“Sunset Clauses and Your Policy”

“Sunset Clauses and Your Policy”

While we’ve talked about the hidden dangers about cheap insurance  on this blog, there seems to be no limit to what corner-cutting insurance companies are willing to pass on to their customers. One particular topic that most policyholders may be unaware of is something called a “sunset clause.” In this article, we’ll take a look at just exactly what a sunset clause is, how it’s defined by insurers,  and understanding your policies to determine if you’re really covered as much as you think you are.


What is a Sunset Clause?

In the simplest terms, a sunset clause (also known as a “tail”) is part of your insurance policy that is related to the time limit when you can make a claim and be considered for coverage. After that period elapses, you will not be eligible for coverage.

As an example, suppose you have a policy that claims a two-year sunset clause (see below). Any claim made against the policy has to have occurred during the policy period and made no later than two years after the inception of the policy (hence, the “sun setting”). If an incident occurs after this two-year period elapses, you will NOT be covered.

An important note to make is that sunset clauses only appear in claims-made policies, not occurrence-based ones.  For a detailed explanation, check out our blog on that occurrence vs. claims-made policies.  

How is a Sunset Clause Worded?

Let’s look at an example of how a sunset clause may appear in your policy:

“This policy shall not apply to claims made against any insured that are reported to us more than two (2) years after the policy expiration date or cancellation date, which is the earlier date without regard to the timing of the property damage, bodily injury, personal injury or advertising injury regardless of whether any insured has coverage with us or any other insurer providing coverage for such claims.

The provisions of this endorsement shall not extend any other time limitation set forth in the policy to notify us of a claim, lawsuit, occurrence or offense.

This endorsement applies without regard to whether we issue a renewal policy or any other policy with an expiration date after the expiration date of this policy. “

[Source: http://ventureins.com/images/articles/R0201_Sunset_Clause.pdf]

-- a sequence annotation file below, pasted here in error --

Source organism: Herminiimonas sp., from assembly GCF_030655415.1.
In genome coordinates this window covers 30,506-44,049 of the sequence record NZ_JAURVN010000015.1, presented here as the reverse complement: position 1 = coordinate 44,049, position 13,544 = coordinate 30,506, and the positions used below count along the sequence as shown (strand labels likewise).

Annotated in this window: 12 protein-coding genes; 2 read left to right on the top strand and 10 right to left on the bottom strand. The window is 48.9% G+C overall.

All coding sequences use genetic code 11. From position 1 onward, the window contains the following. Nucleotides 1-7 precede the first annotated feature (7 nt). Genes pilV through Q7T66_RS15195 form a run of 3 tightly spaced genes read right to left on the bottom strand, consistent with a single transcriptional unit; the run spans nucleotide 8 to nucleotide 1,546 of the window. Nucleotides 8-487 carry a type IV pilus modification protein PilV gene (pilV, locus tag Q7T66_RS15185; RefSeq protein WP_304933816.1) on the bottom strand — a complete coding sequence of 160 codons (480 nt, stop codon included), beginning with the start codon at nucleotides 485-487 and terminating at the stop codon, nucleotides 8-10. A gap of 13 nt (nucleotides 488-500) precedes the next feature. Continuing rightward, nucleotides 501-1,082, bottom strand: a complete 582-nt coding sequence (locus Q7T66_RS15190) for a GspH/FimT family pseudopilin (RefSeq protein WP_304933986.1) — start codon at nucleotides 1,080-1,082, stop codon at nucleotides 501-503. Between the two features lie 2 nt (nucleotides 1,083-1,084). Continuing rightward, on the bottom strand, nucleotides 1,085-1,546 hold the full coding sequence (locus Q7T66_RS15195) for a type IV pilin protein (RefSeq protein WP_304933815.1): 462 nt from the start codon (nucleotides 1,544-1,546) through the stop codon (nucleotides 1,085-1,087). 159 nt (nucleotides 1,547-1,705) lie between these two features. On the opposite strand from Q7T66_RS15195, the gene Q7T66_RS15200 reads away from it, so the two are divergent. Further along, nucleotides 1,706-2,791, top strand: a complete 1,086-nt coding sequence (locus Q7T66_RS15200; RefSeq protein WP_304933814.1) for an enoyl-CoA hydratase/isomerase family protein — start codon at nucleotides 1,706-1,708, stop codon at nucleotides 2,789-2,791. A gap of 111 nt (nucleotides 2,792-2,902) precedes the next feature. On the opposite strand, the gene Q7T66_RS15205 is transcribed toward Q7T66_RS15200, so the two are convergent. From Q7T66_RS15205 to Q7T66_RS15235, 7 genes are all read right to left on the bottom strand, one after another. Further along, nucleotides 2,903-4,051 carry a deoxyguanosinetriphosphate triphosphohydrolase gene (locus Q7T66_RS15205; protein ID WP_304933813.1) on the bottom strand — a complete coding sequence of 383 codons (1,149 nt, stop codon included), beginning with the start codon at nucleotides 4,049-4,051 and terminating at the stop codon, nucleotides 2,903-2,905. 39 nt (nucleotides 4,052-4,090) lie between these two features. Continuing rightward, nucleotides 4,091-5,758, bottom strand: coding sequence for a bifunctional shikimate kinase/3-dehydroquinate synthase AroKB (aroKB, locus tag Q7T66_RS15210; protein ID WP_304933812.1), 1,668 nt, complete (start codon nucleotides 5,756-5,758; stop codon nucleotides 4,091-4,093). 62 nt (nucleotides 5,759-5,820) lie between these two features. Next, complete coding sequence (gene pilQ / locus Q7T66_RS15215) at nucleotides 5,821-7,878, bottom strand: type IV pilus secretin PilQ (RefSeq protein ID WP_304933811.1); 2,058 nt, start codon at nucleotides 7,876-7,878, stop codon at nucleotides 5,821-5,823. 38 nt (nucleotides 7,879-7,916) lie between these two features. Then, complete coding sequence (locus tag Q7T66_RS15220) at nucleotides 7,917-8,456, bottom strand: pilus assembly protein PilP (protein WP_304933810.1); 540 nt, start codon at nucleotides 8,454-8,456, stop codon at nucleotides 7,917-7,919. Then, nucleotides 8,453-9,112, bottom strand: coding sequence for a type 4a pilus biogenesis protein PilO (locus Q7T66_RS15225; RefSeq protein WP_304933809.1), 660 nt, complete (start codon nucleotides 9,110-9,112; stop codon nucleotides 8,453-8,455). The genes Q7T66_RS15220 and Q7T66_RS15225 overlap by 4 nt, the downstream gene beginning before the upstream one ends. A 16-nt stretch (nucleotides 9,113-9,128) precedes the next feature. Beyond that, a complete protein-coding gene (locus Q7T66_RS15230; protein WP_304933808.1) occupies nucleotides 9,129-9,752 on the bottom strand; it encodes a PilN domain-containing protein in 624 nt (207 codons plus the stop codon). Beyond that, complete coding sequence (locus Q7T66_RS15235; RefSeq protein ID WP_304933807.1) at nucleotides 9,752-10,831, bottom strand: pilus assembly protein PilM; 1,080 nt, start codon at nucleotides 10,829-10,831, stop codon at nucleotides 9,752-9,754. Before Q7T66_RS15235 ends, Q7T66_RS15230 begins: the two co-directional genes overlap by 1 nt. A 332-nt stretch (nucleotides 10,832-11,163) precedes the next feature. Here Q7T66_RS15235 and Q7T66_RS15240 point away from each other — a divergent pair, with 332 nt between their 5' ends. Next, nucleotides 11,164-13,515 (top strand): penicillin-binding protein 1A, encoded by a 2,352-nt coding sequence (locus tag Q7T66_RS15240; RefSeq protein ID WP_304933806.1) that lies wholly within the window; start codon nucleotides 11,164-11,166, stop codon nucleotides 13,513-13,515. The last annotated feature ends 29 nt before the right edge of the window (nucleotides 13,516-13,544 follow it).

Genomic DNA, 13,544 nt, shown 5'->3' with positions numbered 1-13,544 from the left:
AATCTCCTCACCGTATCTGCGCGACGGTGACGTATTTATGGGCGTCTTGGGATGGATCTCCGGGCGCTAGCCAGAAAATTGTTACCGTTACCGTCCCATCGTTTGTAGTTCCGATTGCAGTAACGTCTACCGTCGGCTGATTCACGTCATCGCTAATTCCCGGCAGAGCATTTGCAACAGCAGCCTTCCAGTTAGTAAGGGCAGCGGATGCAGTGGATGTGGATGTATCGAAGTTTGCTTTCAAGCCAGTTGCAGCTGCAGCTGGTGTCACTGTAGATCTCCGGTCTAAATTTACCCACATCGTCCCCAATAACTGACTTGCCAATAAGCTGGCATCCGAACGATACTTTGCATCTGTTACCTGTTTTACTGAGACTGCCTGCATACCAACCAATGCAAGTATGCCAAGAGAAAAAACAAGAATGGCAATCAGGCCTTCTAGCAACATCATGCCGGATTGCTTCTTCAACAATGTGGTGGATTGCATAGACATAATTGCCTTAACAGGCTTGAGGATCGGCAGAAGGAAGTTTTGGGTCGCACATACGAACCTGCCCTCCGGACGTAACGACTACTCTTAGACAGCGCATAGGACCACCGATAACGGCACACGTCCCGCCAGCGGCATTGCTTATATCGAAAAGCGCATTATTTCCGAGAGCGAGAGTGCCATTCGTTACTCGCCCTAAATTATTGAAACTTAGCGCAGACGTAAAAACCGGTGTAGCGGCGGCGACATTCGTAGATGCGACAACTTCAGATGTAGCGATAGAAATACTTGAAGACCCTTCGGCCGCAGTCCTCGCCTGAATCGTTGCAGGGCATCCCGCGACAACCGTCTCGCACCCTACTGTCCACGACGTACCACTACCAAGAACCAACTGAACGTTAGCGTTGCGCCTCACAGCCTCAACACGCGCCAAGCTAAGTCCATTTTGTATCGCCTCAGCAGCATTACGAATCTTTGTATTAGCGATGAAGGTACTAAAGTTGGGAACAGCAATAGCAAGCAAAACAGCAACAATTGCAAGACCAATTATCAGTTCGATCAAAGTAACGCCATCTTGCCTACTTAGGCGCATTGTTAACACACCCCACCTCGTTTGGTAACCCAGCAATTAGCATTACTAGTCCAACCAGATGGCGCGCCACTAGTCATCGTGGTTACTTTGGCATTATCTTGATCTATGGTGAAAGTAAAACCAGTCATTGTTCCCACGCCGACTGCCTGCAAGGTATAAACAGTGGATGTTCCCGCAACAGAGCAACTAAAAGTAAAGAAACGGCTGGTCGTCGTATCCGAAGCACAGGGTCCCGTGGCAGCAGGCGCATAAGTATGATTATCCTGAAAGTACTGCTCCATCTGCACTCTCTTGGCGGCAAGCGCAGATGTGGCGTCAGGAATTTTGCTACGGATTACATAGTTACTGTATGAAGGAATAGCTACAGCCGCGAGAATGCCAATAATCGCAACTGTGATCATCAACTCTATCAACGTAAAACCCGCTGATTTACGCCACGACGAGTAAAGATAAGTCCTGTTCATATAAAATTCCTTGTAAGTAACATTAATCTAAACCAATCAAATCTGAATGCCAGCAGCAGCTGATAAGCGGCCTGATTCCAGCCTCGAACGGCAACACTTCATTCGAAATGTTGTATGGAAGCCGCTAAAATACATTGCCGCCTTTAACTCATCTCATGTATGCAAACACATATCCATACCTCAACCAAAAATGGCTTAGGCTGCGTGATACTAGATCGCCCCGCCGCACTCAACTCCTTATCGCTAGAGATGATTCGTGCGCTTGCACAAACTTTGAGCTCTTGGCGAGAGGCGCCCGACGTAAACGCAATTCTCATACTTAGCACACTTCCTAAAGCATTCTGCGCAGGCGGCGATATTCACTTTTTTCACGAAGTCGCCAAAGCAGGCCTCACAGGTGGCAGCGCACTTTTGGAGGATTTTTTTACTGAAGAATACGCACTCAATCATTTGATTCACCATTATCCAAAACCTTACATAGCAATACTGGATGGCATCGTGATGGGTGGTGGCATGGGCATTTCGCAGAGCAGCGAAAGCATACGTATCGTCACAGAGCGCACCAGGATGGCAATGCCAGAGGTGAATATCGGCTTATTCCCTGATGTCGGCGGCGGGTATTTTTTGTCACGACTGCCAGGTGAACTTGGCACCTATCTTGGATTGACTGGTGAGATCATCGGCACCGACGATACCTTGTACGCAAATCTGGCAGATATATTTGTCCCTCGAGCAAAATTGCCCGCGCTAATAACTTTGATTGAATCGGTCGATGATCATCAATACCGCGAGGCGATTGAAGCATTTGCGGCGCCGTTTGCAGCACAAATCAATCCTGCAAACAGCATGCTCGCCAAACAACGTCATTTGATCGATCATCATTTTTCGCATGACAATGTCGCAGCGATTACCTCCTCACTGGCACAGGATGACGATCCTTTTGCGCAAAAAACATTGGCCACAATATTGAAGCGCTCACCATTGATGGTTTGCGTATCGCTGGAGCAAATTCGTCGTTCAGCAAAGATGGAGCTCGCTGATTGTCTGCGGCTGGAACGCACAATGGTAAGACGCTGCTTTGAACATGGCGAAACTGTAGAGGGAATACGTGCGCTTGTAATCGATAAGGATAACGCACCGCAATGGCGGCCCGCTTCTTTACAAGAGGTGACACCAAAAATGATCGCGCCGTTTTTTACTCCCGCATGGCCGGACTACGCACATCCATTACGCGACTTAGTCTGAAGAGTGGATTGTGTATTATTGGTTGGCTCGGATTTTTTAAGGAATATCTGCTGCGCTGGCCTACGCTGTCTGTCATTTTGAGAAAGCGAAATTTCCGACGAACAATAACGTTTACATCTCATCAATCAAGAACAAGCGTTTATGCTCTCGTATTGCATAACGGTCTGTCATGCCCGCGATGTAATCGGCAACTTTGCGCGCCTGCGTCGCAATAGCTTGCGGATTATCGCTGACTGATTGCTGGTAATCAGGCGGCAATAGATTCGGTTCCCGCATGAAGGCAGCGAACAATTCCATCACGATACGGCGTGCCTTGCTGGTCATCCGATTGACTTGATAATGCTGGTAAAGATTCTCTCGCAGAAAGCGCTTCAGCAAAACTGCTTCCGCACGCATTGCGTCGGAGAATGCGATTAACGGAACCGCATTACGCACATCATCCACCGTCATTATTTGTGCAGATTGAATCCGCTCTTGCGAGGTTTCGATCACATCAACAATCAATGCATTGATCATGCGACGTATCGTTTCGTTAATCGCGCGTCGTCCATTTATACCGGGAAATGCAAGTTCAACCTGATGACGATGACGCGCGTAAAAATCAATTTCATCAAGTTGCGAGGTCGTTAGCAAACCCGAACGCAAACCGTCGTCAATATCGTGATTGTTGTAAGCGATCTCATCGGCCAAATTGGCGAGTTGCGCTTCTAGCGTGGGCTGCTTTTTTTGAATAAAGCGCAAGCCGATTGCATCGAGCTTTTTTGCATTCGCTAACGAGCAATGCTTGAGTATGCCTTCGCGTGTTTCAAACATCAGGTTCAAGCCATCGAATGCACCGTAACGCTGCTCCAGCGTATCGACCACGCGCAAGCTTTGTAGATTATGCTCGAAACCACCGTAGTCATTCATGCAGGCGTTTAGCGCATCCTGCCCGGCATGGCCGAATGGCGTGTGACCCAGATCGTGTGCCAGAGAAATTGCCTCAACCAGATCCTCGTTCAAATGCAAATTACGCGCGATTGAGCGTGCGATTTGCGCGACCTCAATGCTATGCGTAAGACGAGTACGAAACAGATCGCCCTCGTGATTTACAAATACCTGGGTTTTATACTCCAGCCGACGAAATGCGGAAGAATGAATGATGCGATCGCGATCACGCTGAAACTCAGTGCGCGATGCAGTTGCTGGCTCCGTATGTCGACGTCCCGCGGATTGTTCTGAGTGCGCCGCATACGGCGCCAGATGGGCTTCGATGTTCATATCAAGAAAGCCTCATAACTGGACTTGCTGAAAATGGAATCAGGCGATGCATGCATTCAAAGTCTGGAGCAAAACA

Who Benefits, and Is There a Better Option?

If you’re wondering why this is added to most insurance policies, it is solely for the insurer’s benefit—not the insured. Typically, underwriters  understand that by selling cheaper insurance, they can entice potentially-risky clients but exclude the insurer from paying by limiting the claiming ability of the insured. This is especially true for construction business insurance , where a defect in work might not be found until years later, exposing the business to potential lawsuits while leaving the insurer off-the-hook.

In New York, the limitation for lawsuits on construction is six-years, so a six-year sunset clause might seem acceptable. HOWEVER, there is a trick at play by these insurers—those six-years for the statute of limitations may not start until certain conditions are met. For a condominium project, a certain number of units must be sold before the ten years of the statute of limitations begins.  Meanwhile, the insurance policy’s sunset clause begins immediately after the end of the policy period, leaving an uninsured gap that exposed the “insured” to lawsuits. And of course, it’s not uncommon for a year or more to pass before the clock starts and units are sold up to par.

However, there is a solution. In traditional occurrence form policies, there’s no limitation to when a claim can be reported. Based on the wording of the policy, the claim would still be covered years after the fact of the occurrence itself.


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If you’ve felt an urge to check your policy’s fine print to see whether or not you have a sunset clause, you may be surprised to find out how common they are among cheap insurance policies. That’s why having an insurance expert on your side can help avoid being held liable for coverage you thought you had. Contact the insurance advisors at RiskBlock today to ensure that your business and your family won’t let the sun set on your coverage!

Author: Liam Dai
Lead Insurance Advisor for RiskBlock. Disclaimer: This Blog/Web Site is made available by the author or insurance agency for educational purposes only as well as to give you general information and a general understanding of the insurance coverage, not to provide specific insurance advice. By using this blog site you understand that there is no professional advice and professional client relationship between you and the Blog/Web Site publisher. The Blog/Web Site should not be used as a substitute for professional advice from a licensed professional insurance agent in your state. All scenarios are different and unique to the situation.